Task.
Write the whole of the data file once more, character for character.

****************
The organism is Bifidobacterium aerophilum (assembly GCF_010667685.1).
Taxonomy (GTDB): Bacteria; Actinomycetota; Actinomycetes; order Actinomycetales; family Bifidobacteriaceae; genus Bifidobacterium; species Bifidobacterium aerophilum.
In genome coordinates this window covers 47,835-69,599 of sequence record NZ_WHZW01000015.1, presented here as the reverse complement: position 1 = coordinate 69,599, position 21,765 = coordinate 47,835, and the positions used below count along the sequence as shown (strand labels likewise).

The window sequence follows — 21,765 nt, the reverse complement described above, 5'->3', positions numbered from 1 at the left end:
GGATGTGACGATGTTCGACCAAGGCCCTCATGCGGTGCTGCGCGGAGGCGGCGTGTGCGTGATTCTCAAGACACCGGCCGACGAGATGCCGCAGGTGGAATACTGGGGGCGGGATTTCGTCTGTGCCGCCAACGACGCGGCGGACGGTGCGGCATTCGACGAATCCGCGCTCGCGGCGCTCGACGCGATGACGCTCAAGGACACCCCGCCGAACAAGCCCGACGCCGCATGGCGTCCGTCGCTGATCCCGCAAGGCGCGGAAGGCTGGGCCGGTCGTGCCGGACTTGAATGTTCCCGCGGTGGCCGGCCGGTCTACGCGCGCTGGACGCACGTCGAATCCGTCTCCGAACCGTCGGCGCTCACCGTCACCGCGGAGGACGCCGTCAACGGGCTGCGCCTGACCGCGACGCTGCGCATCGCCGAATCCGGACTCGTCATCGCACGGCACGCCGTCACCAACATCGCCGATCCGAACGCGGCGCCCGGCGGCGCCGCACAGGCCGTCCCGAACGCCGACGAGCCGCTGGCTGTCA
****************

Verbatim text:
The organism is Bifidobacterium aerophilum (assembly GCF_010667685.1).
Taxonomy (GTDB): Bacteria; Actinomycetota; Actinomycetes; order Actinomycetales; family Bifidobacteriaceae; genus Bifidobacterium; species Bifidobacterium aerophilum.
In genome coordinates this window covers 47,835-69,599 of sequence record NZ_WHZW01000015.1, presented here as the reverse complement: position 1 = coordinate 69,599, position 21,765 = coordinate 47,835, and the positions used below count along the sequence as shown (strand labels likewise).

The window sequence follows — 21,765 nt, the reverse complement described above, 5'->3', positions numbered from 1 at the left end:
GGATGTGACGATGTTCGACCAAGGCCCTCATGCGGTGCTGCGCGGAGGCGGCGTGTGCGTGATTCTCAAGACACCGGCCGACGAGATGCCGCAGGTGGAATACTGGGGGCGGGATTTCGTCTGTGCCGCCAACGACGCGGCGGACGGTGCGGCATTCGACGAATCCGCGCTCGCGGCGCTCGACGCGATGACGCTCAAGGACACCCCGCCGAACAAGCCCGACGCCGCATGGCGTCCGTCGCTGATCCCGCAAGGCGCGGAAGGCTGGGCCGGTCGTGCCGGACTTGAATGTTCCCGCGGTGGCCGGCCGGTCTACGCGCGCTGGACGCACGTCGAATCCGTCTCCGAACCGTCGGCGCTCACCGTCACCGCGGAGGACGCCGTCAACGGGCTGCGCCTGACCGCGACGCTGCGCATCGCCGAATCCGGACTCGTCATCGCACGGCACGCCGTCACCAACATCGCCGATCCGAACGCGGCGCCCGGCGGCGCCGCACAGGCCGTCCCGAACGCCGACGAGCCGCTGGCTGTCA